Uber Mana

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Baboon taxi service in Mana.
(Canon EOS 5D MarkIII / EF 100-400mm f/2.8L IS II USM; 1/320 sec; f/8.0; ISO 640; 400mm)

Picture ©2016 Andrew Field – Simply Wild Photography

This image, and others of your selection, can be acquired from the author printed on fine art canvas or photographic paper for wall mounting.

Old Scar Face

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A cross and drooling lion (Panthera leo) focused on the photographer. Old scar face here was not very happy with the presence of paparazzi, taking images of his girls on his turf. Posed in shade with dappled sunlight during the late part of the afternoon this was the culmination of a long walk looking for the pride. He made a noisy appearance and proceeded to stare us out… he was the man in charge of the ‘Spice Girls’ in Mana Pools National Park.
(Canon 7D; f/5.6; 1/400 sec; ISO-400; 400mm)

Picture ©2012 Andrew Field – Simply Wild Photography

This image, and others of your selection, can be acquired from the author printed on fine art canvas or photographic paper for wall mounting.

Saddlebilled Stork

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A saddle-billed stork (Ephippiorhynchus senegalenisShona: showori [all species] ) on take off. When airborne, this stork flies with neck outstretched, unlike herons, which retract their necks. These storks are usually found near water and feed just like herons with a slow, measured gait and striking at its prey with lightning speed. This stork nests in stick built structures high in trees, like most other storks and they are known to occupy Secretarybird nests occasionally.
Population Trend : Decreasing; Threat: Least ConcernSource IUCN
(Canon EOS 5D MarkIII / EF 70-200mm f/2.8L IS II USM +1.4III; 1/320 sec; f/14.0; ISO 640; 280mm)

Picture ©2015 Andrew Field – Simply Wild Photography

Digital Photography Terms
Histograms are graphs which provide an instant guide to the contrast and exposure of an image that maps the distribution of tones from the darkest on the left to lightest on the right. It can be argued that there is no perfect histogram shape, but the photographer can easily assess, at a glance, the tonal range of the image and any clipping. Post shot processing allow one to change the shape of the histogram, thus improving contrast and exposure.

“All amateurs…think they have to have the sun at their backs. You’ll find this is wrong: If you get the sun to one side and catch the shadows, you get a ‘Rembrandt-lighted’ picture with good contrasts.”

– Frank Jay Haynes

 

 

Wild Dogs on the Hunt

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Wild dogs (Lycaon pictus – Shona: mhumhi; Ndebele: inganyana) commence their hunt during the early evening just off the Zambezi River flood plain.  This pack, has a unique member, a dog with floppy ears, leading the pack.  A vulture is aloft the pack (probably the Hooded Vulture), which shares a semi-symbiotic relationship with the pack, and is often seen standing or perching near the pack looking for feeding opportunities.  In the background is the escarpment sitting in Zambia, which often, during the evening, casts red lines across the dark horizon as bush fires burn uncontrolled through the hills.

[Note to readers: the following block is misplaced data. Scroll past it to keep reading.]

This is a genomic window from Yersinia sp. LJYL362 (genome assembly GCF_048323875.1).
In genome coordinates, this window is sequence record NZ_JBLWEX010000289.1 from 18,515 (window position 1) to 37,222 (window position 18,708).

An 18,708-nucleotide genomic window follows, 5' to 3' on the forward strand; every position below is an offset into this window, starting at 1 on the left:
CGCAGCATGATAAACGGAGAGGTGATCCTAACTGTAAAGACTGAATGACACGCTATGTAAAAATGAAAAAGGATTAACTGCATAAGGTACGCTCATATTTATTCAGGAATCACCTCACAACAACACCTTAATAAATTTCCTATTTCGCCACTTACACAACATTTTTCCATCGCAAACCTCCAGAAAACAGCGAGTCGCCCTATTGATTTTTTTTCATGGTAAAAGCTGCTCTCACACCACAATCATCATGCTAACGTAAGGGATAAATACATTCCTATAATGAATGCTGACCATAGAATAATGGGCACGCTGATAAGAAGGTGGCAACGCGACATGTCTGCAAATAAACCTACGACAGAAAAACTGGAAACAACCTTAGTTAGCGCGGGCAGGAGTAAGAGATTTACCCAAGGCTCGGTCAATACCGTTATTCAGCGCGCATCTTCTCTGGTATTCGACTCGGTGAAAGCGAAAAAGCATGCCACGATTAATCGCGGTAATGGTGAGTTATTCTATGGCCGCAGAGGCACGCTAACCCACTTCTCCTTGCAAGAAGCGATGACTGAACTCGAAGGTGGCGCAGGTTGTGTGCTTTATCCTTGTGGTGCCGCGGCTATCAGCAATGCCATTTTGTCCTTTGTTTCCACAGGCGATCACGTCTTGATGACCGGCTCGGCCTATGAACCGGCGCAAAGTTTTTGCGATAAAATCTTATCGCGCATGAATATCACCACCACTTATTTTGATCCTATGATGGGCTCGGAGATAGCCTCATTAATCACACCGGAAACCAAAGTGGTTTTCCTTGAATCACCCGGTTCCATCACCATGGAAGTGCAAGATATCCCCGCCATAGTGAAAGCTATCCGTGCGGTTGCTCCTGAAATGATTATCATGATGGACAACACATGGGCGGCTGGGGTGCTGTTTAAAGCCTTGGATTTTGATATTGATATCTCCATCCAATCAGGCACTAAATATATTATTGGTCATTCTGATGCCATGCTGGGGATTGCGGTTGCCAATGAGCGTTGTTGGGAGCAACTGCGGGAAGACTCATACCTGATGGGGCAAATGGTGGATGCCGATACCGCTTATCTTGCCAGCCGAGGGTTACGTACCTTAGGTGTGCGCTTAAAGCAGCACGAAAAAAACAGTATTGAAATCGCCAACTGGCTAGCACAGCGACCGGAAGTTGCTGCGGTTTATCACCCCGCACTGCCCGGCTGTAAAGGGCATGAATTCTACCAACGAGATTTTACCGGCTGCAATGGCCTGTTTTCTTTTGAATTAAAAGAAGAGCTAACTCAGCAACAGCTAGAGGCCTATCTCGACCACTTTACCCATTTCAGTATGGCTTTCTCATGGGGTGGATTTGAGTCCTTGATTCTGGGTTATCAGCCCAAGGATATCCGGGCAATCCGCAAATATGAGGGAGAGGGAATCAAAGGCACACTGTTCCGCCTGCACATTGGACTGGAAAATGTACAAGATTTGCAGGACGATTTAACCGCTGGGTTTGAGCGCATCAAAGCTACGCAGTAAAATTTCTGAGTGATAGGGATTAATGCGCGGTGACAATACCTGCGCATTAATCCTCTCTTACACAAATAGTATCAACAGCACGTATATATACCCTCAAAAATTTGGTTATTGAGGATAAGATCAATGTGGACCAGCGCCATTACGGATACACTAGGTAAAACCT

(Canon 7D; f/8; 1/125sec; ISO-400; 105mm)

Picture ©2010 Andrew Field – Simply Wild Photography

Waterbuck Resting

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It’s a little unusual to see a Waterbuck (Kobus EllipsiprymnusShona: dhumukwa; Ndebele: isidumuka) lying down. This bull was happy to continue resting and poses well in front of an old termite mound overgrown with mop like shrub. Batchelor males normally group together, but this bull was alone. Separation of male offspring from the maternal herd takes place as soon as the horns begin to develop, often provoked by territorial males. Young males join bachelor herds where the grow to maturity.
Population Trend : Decreasing; Threat: Least ConcernSource IUCN
(Canon EOS 5D MarkIII / EF 70-200mm f/2.8L IS II USM +1.4III; 1/320 sec; f/5.0; ISO 640; 260mm)

Picture ©2015 Andrew Field – Simply Wild Photography

Digital Photography Terms
Golden Hour is a period of time after sunrise and before sunset in which wildlife and landscape photographers achieve amazing results due to the warmth of the light and reduced contrast. The cast of long shadows is a tell-tale sign of early morning or later afternoon photography. Landscape images reveal greater texture during the golden hour.

“A kind of golden hour one remembers for a life time… Everything was touched with magic.”

– Margaret Bourke-White